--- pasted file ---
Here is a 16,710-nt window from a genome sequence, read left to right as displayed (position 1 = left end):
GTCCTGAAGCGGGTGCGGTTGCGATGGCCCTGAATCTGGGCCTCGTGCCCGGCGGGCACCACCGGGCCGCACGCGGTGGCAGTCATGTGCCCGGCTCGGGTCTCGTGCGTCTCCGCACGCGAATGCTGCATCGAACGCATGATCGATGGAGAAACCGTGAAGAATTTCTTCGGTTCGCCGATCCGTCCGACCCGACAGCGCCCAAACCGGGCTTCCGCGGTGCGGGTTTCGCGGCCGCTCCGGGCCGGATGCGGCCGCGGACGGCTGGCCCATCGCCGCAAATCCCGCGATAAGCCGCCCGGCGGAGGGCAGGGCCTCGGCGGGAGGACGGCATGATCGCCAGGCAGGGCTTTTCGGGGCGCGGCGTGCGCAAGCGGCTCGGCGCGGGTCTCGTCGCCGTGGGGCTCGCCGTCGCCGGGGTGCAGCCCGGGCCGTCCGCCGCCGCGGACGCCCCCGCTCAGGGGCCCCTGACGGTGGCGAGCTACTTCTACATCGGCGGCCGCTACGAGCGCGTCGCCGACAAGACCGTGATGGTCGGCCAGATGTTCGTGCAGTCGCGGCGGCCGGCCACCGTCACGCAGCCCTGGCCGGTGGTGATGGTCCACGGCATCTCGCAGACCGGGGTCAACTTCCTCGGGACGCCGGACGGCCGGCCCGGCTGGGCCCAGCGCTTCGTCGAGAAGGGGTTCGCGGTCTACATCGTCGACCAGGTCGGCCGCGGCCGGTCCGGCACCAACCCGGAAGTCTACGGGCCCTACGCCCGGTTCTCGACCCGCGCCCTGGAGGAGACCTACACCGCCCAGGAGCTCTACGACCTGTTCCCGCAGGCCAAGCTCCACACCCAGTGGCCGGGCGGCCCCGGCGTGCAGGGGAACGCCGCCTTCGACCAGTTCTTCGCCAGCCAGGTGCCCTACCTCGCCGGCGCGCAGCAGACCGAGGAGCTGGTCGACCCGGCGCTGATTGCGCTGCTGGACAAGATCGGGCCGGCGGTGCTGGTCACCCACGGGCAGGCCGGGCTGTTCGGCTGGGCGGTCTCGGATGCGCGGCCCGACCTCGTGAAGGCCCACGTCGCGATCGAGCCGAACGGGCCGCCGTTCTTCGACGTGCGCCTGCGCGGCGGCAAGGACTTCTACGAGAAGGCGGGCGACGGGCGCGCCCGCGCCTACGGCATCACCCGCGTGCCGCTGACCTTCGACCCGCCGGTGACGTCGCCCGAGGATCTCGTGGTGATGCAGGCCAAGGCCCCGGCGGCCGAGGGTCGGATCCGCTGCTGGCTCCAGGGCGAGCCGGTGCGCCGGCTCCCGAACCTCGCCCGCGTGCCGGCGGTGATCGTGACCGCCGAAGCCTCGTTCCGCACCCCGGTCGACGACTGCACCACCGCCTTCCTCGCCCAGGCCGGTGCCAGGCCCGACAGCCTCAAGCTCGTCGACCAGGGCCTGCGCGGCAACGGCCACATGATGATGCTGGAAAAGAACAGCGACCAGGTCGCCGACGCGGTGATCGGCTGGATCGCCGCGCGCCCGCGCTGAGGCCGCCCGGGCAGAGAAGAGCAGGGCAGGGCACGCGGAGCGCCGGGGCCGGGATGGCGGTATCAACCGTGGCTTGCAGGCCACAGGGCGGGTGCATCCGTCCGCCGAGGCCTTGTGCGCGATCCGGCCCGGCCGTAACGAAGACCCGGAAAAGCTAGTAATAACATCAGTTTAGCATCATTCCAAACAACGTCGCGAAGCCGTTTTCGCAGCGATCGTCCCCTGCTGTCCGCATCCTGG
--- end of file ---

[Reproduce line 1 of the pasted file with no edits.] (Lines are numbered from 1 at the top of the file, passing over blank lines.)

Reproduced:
Here is a 16,710-nt window from a genome sequence, read left to right as displayed (position 1 = left end):